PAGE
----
Kerry recalled how emotions were running high on Tuesday. "You can't ask us to commit economic suicide," Kerry said a minister from a fossil fuel producing country told him. European negotiators had at least two difficult meetings with the Saudis. Al Jaber's team met with a host of countries as techno music blared from a nearby Turkmen restaurant.

Negotiators worked into the night on Tuesday, fueled by chicken dinners with tiramisu, tweaking the language to try and please all parties. That included coal-dependent India and top oil and gas producers such as Iraq. Developing nations, especially in Africa and South America, wanted commitments to come with financial support and to make sure their economic circumstances were taken into consideration.

Earlier international meetings served as building blocks. Inspiration for three key words—to "transition away from" fossil fuels rather than "phase out" or "phase down"—came from a recent Pacific Island Forum communique. Language compelling countries to lay out ambitious and expansive climate pledges for 2035 was drawn from a joint statement released after Xie and Kerry met in November.

Adnan Amin, COP28 chief executive officer and one of Al Jaber's top lieutenants, offered the first sign of hope around 8 p.m. on Tuesday. Delegates were on the cusp of a deal, he said, as he popped out of the U.N. climate body's offices for a brief moment. But he quickly added "Inshallah"—or "God willing" in Arabic.

Abdulaziz bin Salman, the Saudi minister, emerged as an unlikely helper. He swept into the talks just after midnight. After his intervention earlier in the COP, many attendees saw the prince as climate enemy No. 1. Now, here he was, trying to get a text over the line. He convinced a group of developing countries, which includes heavyweights India and China, that this was an agreement the skeptics could accept.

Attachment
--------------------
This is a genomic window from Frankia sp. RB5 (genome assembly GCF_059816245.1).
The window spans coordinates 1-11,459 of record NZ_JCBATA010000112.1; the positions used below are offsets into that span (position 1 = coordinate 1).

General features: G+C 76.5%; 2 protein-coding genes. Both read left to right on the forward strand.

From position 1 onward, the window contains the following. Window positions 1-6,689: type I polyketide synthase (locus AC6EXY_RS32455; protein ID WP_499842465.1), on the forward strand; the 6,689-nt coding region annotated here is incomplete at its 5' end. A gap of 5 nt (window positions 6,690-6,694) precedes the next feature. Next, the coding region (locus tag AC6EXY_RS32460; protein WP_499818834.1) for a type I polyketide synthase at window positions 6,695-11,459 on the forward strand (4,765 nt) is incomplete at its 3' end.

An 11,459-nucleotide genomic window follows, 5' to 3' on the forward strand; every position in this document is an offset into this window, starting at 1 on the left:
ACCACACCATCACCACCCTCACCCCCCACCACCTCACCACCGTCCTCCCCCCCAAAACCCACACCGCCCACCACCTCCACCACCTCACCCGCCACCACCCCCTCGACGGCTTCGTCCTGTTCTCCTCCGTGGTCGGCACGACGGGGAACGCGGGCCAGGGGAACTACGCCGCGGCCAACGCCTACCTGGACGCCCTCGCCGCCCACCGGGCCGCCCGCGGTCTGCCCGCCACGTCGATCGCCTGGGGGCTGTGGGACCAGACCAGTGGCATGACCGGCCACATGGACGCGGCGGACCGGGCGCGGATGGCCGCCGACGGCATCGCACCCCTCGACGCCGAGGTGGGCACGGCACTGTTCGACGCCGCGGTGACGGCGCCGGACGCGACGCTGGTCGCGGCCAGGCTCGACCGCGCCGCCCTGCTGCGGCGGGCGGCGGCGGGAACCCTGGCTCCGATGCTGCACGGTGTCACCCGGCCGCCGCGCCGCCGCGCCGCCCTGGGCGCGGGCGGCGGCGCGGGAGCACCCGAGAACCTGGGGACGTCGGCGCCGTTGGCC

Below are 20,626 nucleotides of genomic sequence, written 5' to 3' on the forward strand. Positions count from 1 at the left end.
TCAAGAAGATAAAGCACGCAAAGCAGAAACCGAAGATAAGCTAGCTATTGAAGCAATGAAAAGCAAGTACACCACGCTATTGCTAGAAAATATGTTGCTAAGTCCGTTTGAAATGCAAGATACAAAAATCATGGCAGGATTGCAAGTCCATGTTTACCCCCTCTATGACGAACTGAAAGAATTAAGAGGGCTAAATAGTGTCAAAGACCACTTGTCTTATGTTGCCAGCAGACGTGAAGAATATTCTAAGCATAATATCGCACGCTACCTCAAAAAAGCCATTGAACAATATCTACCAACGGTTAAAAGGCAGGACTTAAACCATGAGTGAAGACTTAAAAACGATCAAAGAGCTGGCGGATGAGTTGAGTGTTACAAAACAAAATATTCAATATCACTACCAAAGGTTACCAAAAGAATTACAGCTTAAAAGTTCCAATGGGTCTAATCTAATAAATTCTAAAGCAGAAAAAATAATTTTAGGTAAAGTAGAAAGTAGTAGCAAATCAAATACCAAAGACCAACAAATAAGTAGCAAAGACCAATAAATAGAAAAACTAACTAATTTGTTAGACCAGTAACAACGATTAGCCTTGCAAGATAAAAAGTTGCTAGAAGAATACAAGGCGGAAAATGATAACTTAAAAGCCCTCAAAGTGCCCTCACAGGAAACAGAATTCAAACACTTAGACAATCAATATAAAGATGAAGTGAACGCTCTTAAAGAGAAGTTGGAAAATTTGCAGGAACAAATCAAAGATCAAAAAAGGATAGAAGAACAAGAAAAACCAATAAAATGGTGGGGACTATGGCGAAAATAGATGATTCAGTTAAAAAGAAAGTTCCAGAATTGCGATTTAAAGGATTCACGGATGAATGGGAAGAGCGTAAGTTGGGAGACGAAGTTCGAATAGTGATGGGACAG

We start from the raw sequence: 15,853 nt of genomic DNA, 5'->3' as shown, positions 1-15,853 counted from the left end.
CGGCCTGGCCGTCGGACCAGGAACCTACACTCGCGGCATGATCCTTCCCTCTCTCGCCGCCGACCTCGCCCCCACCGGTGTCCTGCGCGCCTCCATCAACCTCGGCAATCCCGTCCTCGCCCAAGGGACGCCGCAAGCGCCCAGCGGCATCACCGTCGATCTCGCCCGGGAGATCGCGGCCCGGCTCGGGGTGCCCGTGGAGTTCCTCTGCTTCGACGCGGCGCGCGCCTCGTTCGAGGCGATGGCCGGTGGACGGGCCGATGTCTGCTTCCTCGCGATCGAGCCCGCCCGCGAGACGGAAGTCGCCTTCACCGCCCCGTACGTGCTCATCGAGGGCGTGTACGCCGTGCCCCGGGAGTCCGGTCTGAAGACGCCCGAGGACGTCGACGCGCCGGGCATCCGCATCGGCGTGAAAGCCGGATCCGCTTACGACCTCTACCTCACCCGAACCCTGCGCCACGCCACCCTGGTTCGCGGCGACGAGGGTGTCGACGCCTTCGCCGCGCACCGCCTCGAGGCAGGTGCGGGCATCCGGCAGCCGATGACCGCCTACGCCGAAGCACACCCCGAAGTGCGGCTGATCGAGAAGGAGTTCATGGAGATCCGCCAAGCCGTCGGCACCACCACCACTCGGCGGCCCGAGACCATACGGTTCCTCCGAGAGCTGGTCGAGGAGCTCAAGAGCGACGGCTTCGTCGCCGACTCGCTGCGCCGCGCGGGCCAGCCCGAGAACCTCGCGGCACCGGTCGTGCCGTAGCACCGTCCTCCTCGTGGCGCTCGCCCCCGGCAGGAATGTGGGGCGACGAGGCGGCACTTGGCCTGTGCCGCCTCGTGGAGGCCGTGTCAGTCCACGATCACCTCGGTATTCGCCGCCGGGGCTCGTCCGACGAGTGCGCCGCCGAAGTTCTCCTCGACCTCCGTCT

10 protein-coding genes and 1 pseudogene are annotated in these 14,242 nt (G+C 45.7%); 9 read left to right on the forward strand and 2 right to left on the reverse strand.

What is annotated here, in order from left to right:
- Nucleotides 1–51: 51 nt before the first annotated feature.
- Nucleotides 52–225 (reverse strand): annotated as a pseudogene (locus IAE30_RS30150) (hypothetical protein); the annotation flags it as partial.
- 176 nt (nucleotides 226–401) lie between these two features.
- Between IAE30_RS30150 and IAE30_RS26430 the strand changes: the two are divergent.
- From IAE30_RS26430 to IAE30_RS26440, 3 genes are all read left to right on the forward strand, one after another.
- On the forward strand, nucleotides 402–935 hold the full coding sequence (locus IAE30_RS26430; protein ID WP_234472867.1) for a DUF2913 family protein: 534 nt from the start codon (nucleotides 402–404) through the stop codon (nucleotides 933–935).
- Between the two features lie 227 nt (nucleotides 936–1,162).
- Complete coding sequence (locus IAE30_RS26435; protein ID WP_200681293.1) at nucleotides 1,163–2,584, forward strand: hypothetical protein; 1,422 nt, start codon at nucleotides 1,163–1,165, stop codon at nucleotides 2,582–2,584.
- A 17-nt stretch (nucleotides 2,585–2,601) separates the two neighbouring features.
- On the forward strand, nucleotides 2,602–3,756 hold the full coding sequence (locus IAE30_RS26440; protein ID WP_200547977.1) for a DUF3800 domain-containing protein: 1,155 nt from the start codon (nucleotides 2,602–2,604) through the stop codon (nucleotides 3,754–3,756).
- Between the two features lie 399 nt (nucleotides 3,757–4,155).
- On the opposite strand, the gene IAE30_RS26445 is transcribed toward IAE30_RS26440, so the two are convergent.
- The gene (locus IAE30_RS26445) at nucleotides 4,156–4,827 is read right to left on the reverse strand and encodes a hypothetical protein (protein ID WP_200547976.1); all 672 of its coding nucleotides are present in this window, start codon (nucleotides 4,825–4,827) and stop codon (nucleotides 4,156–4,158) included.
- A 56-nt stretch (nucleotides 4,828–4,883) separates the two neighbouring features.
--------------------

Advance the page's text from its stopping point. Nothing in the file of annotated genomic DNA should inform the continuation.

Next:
The result was a document gaveled through on Wednesday that wasn't what anyone wanted, but one everyone could live with for now.

The oil industry had managed to secure two main priorities, with the deal leaving room for some natural gas and highlighting carbon capture as a climate solution. The expensive technology would, in theory, allow for the continued burning of fossil fuels without emissions, though some experts warn it's a long-shot distraction from cutting consumption.

Little progress was made on securing finance for developing countries and the Alliance of Small Island States warned that the pact was far from adequate to meet the climate crisis. "We have made an incremental advancement over business as usual when what we really needed is an exponential step-change in our actions and support," said Anne Rasmussen, the bloc's lead negotiator.

Still, the outcome is vindication for Al Jaber, who pitched his ties to the fossil fuel industry as an asset and staked his reputation on being able to bring oil-rich nations along. Pulling off the largest-ever COP summit, with more than 100,000 attendees, marks a diplomatic high point for the UAE. Experts have already pointed out many flaws that will have to be addressed at COP29 in Azerbaijan, but also acknowledged the hurdles Al Jaber had to be overcome.

"I don't think that anybody else could have been in the position of doing that," said Muhamad, the Colombian minister. "In a very paradoxical way, having the COP here in the oil-producing heart of the world ended up producing the result that we accept the transition from fossil fuels."

2023 Bloomberg L.P.